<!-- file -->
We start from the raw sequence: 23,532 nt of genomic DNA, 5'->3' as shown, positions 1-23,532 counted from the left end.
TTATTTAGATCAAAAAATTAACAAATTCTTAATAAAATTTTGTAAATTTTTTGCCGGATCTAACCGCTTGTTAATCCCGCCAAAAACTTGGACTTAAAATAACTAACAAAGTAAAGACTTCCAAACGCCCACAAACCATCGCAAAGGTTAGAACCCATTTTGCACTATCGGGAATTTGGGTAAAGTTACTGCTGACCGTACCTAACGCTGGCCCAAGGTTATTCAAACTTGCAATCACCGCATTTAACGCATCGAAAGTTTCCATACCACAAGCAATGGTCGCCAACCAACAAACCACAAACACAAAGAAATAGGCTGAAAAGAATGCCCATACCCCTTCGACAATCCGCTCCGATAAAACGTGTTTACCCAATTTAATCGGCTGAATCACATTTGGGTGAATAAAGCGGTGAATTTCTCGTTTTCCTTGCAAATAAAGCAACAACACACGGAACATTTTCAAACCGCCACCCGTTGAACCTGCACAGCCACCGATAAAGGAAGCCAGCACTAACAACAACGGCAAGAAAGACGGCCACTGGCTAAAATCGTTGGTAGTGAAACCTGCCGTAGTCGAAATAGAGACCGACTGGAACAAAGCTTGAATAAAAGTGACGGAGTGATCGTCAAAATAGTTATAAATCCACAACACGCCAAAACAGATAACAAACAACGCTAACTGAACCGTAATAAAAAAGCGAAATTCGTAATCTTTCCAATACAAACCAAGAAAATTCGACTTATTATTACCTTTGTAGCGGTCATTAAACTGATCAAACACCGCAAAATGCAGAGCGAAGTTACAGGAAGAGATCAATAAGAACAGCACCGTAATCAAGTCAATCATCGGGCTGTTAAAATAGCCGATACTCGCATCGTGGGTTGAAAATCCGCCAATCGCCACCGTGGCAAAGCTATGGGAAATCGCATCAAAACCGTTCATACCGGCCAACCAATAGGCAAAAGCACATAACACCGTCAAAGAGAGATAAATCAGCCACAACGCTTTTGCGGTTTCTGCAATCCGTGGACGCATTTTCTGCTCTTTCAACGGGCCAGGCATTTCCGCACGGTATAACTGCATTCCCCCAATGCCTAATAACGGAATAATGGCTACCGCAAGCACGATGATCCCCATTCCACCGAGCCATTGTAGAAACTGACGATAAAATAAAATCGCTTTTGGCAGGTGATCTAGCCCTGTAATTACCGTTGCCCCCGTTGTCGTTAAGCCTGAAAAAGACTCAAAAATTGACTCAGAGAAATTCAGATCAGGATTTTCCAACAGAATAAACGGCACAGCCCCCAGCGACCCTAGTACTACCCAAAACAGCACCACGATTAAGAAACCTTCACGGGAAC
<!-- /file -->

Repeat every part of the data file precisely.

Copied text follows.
We start from the raw sequence: 23,532 nt of genomic DNA, 5'->3' as shown, positions 1-23,532 counted from the left end.
TTATTTAGATCAAAAAATTAACAAATTCTTAATAAAATTTTGTAAATTTTTTGCCGGATCTAACCGCTTGTTAATCCCGCCAAAAACTTGGACTTAAAATAACTAACAAAGTAAAGACTTCCAAACGCCCACAAACCATCGCAAAGGTTAGAACCCATTTTGCACTATCGGGAATTTGGGTAAAGTTACTGCTGACCGTACCTAACGCTGGCCCAAGGTTATTCAAACTTGCAATCACCGCATTTAACGCATCGAAAGTTTCCATACCACAAGCAATGGTCGCCAACCAACAAACCACAAACACAAAGAAATAGGCTGAAAAGAATGCCCATACCCCTTCGACAATCCGCTCCGATAAAACGTGTTTACCCAATTTAATCGGCTGAATCACATTTGGGTGAATAAAGCGGTGAATTTCTCGTTTTCCTTGCAAATAAAGCAACAACACACGGAACATTTTCAAACCGCCACCCGTTGAACCTGCACAGCCACCGATAAAGGAAGCCAGCACTAACAACAACGGCAAGAAAGACGGCCACTGGCTAAAATCGTTGGTAGTGAAACCTGCCGTAGTCGAAATAGAGACCGACTGGAACAAAGCTTGAATAAAAGTGACGGAGTGATCGTCAAAATAGTTATAAATCCACAACACGCCAAAACAGATAACAAACAACGCTAACTGAACCGTAATAAAAAAGCGAAATTCGTAATCTTTCCAATACAAACCAAGAAAATTCGACTTATTATTACCTTTGTAGCGGTCATTAAACTGATCAAACACCGCAAAATGCAGAGCGAAGTTACAGGAAGAGATCAATAAGAACAGCACCGTAATCAAGTCAATCATCGGGCTGTTAAAATAGCCGATACTCGCATCGTGGGTTGAAAATCCGCCAATCGCCACCGTGGCAAAGCTATGGGAAATCGCATCAAAACCGTTCATACCGGCCAACCAATAGGCAAAAGCACATAACACCGTCAAAGAGAGATAAATCAGCCACAACGCTTTTGCGGTTTCTGCAATCCGTGGACGCATTTTCTGCTCTTTCAACGGGCCAGGCATTTCCGCACGGTATAACTGCATTCCCCCAATGCCTAATAACGGAATAATGGCTACCGCAAGCACGATGATCCCCATTCCACCGAGCCATTGTAGAAACTGACGATAAAATAAAATCGCTTTTGGCAGGTGATCTAGCCCTGTAATTACCGTTGCCCCCGTTGTCGTTAAGCCTGAAAAAGACTCAAAAATTGACTCAGAGAAATTCAGATCAGGATTTTCCAACAGAATAAACGGCACAGCCCCCAGCGACCCTAGTACTACCCAAAACAGCACCACGATTAAGAAACCTTCACGGGAAC